Confucius say: The Emperor’s words Are Like Sweat. An emperor’s words are by definition faultless; like sweat, once they leave the body of the emperor, they cannot be taken back, Pokari Sweat nothwithstanding. A few centuries later, a lesser figure during the Western Han Dynasty gave posterity yet another popular phrase: Order in the morning, amend in the evening. They both warn against the damage effects of the kind of waffling that Prime Minister Aso has done over the 2 trillion yen giveaway. The very same day that his deputy told the coalition worthies assembled around the Prime Minister that the rich could accept the 12,000 yen gifts in good conscience, indeed, it was their duty to do so, which thought prompted me to give Mr. Hosoda some spending tips, the Prime Minister had yet another change of heart and decided that it was okay after all (though he still isn’t telling up whether he’ll actually take the money himself). In fact, I suspect that Mr. Hosoda’s statement had been set up precisely with the objective of easing the way for the Prime Minister to back off his earlier stance.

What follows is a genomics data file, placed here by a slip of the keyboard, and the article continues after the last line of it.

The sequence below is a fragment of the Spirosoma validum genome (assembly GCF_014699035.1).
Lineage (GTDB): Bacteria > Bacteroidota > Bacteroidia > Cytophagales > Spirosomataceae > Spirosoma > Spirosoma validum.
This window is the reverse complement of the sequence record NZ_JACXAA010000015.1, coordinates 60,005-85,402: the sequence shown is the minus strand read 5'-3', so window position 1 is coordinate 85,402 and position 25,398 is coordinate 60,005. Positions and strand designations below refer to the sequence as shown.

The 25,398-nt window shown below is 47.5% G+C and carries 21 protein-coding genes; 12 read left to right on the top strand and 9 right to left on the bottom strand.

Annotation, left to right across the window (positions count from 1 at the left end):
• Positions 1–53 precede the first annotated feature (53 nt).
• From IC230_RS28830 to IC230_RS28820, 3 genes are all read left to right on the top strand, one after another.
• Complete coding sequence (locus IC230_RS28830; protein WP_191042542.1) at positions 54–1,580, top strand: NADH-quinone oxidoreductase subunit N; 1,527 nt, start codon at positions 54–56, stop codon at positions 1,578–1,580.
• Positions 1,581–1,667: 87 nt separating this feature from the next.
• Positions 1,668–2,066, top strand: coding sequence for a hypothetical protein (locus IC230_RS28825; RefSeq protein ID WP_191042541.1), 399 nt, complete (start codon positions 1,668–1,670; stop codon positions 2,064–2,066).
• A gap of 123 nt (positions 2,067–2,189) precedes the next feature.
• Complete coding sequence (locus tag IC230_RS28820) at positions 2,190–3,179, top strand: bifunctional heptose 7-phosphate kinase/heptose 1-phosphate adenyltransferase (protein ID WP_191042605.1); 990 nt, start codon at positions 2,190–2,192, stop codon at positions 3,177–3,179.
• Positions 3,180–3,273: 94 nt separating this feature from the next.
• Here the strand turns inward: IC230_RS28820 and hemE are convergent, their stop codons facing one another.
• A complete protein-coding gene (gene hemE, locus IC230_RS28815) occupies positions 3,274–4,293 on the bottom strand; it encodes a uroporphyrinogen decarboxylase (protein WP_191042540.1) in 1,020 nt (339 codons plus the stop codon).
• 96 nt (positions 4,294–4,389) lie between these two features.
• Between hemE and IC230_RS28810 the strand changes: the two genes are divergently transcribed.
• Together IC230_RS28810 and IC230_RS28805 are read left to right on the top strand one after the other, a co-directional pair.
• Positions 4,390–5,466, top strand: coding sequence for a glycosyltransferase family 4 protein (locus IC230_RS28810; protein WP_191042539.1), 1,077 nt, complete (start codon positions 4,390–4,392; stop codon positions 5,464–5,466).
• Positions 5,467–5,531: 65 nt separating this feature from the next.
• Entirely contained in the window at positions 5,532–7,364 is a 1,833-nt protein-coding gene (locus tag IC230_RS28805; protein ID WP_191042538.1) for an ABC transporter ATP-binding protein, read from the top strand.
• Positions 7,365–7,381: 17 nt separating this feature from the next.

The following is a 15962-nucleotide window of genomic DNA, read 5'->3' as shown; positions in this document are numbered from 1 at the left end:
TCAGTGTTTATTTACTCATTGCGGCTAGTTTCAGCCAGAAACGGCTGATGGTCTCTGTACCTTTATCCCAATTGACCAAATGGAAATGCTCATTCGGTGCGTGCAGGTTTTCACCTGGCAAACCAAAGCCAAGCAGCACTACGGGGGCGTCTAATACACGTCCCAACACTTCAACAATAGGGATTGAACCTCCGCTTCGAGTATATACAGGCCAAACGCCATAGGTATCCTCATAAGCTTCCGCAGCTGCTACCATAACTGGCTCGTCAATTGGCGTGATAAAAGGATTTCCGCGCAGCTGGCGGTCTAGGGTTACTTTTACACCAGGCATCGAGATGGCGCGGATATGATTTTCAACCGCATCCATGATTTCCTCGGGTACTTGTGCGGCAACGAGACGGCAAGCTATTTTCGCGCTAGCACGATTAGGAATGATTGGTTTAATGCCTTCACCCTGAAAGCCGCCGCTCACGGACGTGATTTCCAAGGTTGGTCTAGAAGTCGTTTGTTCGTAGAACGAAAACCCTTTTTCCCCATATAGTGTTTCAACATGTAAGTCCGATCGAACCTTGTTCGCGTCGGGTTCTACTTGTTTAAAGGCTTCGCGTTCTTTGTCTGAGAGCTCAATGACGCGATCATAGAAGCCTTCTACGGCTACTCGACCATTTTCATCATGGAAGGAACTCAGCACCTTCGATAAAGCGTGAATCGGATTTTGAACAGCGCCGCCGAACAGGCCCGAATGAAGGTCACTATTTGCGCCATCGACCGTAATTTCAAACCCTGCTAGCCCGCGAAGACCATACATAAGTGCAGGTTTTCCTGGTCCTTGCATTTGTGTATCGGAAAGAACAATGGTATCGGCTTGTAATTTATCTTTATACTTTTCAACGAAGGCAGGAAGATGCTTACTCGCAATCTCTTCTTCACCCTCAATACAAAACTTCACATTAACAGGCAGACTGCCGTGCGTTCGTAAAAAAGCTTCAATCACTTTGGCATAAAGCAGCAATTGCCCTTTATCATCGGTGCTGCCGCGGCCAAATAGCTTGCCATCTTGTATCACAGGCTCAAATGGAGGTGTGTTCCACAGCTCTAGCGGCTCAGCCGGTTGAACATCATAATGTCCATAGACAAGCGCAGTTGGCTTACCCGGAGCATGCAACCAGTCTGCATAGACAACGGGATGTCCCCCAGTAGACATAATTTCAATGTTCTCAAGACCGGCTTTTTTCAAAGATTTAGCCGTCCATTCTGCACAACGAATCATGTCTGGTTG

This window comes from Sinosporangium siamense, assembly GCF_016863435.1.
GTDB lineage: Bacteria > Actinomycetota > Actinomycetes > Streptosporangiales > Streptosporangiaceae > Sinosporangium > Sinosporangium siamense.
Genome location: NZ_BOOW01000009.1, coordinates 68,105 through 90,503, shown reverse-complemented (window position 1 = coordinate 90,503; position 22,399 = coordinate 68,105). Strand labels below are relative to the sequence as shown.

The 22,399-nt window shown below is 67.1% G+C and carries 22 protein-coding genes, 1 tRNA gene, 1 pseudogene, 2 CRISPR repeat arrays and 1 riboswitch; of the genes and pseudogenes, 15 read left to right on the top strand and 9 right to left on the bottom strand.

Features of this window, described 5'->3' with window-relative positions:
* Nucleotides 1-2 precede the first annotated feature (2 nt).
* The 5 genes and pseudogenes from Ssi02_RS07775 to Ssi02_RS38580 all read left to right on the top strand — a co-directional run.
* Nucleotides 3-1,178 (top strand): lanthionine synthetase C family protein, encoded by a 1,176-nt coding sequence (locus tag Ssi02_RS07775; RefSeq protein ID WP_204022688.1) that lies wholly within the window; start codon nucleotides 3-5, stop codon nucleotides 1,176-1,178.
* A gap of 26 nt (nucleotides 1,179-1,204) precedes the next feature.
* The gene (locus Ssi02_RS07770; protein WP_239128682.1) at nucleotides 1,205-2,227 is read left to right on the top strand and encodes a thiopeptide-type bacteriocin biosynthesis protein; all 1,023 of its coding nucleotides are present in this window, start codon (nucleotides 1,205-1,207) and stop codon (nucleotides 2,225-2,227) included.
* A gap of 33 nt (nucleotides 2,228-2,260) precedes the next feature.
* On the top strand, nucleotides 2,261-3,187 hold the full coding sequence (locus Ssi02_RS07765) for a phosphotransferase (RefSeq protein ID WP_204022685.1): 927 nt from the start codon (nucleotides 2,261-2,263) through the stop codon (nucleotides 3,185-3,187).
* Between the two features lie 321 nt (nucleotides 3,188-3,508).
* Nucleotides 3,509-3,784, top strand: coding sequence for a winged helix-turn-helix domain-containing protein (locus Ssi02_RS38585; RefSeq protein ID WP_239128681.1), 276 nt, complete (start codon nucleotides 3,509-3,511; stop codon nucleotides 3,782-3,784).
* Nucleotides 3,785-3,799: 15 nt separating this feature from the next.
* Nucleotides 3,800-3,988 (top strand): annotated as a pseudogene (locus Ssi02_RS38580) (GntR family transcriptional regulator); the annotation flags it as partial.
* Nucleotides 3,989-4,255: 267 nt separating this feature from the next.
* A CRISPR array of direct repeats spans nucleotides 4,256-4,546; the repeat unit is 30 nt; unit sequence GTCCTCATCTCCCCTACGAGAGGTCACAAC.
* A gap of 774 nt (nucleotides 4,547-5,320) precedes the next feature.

This is the latest and most prominent example of the Mr. Aso’s unbearably light way with words, beginning in his administration with his dithering over the timing of the Lower House election. Indeed, the agonizing twists and turns that the giveaway has taken only shows us why it took long for him to arrive, only after the LDP had exhausted its other options. Yet, even as the Aso administration flounders, there is no one around for the other members of the ruling coalition to turn to, let alone able or willing to step up him/herself.
It is the little things as much as the story arc behind them—the waffling, in this case, as much as the 2 trillion—that has been so damaging to the Aso administration and the LDP. If the LDP has any hopes of coming out ahead in the next Lower House election, it will do its best to be decisive, to be firm and unwavering. With little to lose, I expect it to try just that; it will dig itself into the trenches, less outreach towards the opposition, more confrontational tactics.
Kazumori Ooshima, the veteran LDP Lower House whip, made it known today that the coalition would force the second supplementary budget and associated legislation through the Lower House on Friday. The coalition has opened fire. Or so I think. But even if my assessment of the LDP battle plans is correct, can the Prime Minister lead the charge? Stay tuned.